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About Gig Economy

about-gig-economy

How the Gig Economy Works for Freelancers

Like anything in life, regular employment with a company has pluses and minuses. But maybe you've had enough of being at the whims of your company's work schedule. Maybe you enjoy the stability of having a regular paycheck, but you might be able to make more as a freelancer. If you're thinking about becoming your own boss, you'll want to be aware of how taxes work for self employed people, what the inner workings of the gig economy are and what your options are as a freelancer for things like health insurance, bank accounts and self employed retirement plans.

Table of contents

Key Takeaways:...Read more

What is the gig economy? ...Read more

What are gig jobs?...Read more

Why become a gig worker?...Read more

What does the gig economy offer?...Read more

Key Takeaways:

  • Gig work is growing in popularity for several reasons
  • The gig economy is made up of a huge variety of work types
  • There are benefits to gig work that go beyond the financial
Throughout the mid-to-late 20th century, bands had gigs at the local nightclub, and musicians who made their living regularly playing music on local stages were known to be "gigging." Sometime in the 2000s, the word was repurposed for any short-term job performed for payment. In the past 5-10 years, as self-employment opportunities and freelancing opportunities boomed, the gig economy was born. In the public's imagination, "gig work" typically evokes images of hailing a rideshare service or ordering takeout food on a delivery app. But in reality, today's gig work has become so much more than that. More than a third of US workers participate in the gig economy, either for their primary or secondary job, and it may well be the future of the workforce in our country. With that in mind, here's what you should know if you're considering trying your hand in this growing space.

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What is the gig economy?

There's no official gig economy definition, but if you've ever used a digital app to book a vacation rental, bought a homemade craft or ordered a pizza, you've probably taken part in this ever-expanding sector of the overall economy. When you see the term gig economy meaning a sector of the overall economy that uses a gig model, it's probably referring to the system where labor is exchanged for money between individuals or companies through digital platforms. This gig model matches providers of goods and services with customers, usually on a short-term basis and often involving payment per individual task.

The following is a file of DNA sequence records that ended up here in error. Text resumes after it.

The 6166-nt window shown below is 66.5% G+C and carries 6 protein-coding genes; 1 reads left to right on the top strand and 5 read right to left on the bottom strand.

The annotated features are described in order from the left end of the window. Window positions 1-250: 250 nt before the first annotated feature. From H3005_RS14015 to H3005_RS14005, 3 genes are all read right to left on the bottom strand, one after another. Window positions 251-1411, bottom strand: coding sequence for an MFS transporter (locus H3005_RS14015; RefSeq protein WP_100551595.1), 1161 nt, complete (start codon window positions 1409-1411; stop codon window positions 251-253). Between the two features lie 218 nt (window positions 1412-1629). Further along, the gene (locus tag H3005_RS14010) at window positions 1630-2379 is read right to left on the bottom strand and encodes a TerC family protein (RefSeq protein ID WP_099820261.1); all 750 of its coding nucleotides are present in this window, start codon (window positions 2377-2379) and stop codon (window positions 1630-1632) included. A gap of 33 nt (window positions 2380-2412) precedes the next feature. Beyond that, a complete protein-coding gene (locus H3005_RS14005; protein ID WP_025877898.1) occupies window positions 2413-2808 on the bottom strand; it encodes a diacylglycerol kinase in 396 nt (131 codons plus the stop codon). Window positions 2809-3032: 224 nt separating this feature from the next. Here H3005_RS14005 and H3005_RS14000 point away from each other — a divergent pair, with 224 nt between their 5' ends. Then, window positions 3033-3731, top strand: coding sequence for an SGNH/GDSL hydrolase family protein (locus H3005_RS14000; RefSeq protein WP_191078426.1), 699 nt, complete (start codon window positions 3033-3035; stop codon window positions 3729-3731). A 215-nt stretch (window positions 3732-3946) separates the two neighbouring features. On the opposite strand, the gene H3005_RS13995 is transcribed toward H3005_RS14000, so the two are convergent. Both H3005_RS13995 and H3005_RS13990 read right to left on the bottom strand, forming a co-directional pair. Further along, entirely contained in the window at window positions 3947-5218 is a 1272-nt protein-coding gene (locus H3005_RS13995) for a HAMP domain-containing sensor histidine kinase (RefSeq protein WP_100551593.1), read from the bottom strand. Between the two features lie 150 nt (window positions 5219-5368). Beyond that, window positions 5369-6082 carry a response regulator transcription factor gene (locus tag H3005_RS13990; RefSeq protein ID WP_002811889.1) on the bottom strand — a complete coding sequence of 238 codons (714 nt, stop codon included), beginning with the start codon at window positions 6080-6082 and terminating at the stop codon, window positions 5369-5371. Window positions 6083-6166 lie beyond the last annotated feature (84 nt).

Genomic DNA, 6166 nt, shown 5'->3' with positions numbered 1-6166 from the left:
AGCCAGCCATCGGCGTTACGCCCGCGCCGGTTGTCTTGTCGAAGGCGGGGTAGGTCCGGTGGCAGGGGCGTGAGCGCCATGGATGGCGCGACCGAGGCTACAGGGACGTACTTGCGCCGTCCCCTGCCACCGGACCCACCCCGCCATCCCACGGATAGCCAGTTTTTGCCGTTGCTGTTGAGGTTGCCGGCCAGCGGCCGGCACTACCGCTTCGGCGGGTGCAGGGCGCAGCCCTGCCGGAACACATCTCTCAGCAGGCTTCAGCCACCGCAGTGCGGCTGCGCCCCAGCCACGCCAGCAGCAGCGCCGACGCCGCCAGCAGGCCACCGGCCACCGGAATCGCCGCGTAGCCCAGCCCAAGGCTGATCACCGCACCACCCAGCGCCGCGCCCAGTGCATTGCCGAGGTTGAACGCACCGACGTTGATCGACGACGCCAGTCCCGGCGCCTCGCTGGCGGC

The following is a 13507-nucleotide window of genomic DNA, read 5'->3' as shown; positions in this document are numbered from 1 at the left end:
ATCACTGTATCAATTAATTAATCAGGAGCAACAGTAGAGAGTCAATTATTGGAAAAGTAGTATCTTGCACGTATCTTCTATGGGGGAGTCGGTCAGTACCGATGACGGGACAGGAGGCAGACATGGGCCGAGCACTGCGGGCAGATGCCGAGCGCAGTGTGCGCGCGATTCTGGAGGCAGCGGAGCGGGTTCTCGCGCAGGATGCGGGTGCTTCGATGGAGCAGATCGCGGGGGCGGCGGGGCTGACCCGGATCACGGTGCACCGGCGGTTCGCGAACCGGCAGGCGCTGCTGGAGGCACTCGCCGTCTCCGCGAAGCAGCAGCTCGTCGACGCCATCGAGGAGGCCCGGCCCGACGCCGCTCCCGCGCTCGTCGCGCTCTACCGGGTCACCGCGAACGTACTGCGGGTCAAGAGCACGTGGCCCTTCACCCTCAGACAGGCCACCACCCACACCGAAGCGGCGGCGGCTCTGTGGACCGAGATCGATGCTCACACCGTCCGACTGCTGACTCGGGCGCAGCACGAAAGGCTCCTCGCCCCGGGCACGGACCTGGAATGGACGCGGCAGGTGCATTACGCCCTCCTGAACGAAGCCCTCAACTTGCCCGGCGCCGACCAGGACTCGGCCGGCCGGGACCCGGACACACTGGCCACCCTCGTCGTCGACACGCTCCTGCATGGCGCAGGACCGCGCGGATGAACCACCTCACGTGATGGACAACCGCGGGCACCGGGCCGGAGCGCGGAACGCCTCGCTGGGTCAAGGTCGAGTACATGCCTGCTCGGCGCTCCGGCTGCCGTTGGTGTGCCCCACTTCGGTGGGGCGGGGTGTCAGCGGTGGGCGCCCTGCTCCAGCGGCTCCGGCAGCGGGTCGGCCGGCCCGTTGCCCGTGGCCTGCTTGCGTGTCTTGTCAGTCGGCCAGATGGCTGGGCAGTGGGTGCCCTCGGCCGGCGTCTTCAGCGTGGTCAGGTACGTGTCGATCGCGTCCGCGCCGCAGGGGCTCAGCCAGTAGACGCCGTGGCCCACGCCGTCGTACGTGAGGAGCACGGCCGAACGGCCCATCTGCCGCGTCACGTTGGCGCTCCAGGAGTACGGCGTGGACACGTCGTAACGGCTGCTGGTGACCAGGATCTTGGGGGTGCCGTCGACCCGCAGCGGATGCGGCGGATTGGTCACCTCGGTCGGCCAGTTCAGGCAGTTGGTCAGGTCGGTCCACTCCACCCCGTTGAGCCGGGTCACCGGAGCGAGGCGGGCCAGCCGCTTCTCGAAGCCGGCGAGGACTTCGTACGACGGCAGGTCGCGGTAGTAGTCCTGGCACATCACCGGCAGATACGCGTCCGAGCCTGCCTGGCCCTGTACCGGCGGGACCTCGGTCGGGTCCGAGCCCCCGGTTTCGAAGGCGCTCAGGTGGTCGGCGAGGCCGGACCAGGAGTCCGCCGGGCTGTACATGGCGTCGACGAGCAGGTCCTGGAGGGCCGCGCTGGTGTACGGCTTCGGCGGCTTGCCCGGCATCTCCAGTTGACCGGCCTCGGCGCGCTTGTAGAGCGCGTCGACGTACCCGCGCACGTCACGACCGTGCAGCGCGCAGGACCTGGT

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What are gig jobs?

It's become clear that you don't have to work a 9-5 to make a decent living. And, there are more and more side hustle jobs, as they're sometimes called, that can become serious long-term careers. Gig workers no longer only include people working to make an extra buck on top of their main source of income.
What are gig jobs?
Gig economy jobs are also a stronger income stream for gig workers than the stereotypical pulling together weekend concert money or saving up for a summer trip. Some surveys show people can make upwards of $7,000 per month regularly. That kind of money goes towards saving to buy a home or pay off student loans. You might be asking yourself what kind of side hustle you could get into. But what exactly are some of the gig economy examples that are fueling side hustle growth? Creating interior decorating tutorials? Walking dogs? Those are part of it, but some of the most lucrative gig economy examples are some you might not have thought of before. Even as ride-sharing continues to grow in popularity, demand has kept the earning potential significantly high. Same with selling or renting property. But gig workers are also turning to fitness training, e-commerce, buying and reselling items online, and professions like photography and videography, tutoring and nannying are all growing parts of the gig economy.

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Why become a gig worker?

There's no specific profile for gig workers. The appeal of working for yourself is universal, which is one reason it's growing. People choose to leave wage and salary work and migrate to the gig economy for all sorts of reasons, but they generally fall into several categories.
Why become a gig worker?
Some are free agents who want independence in their work and make most of their income as freelancers. Others are more casual about it, supplementing their primary income with freelance jobs. Still, others do it because it's the most convenient for their lifestyle, not because they don't want a 9-5 job. And some people simply need extra cash and can find side hustle jobs quickly and easily.

Quick tip

Track your expenses. If you do gig work, you can save a lot on taxes if you find every deduction.

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What does the gig economy offer?

The benefits of the gig model are many. Some are obvious, but many workers don't realize other benefits until they're already firmly established as self-employed individuals.

Greater flexibility

More independence

Better work-life balance

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What’s FlyFin?

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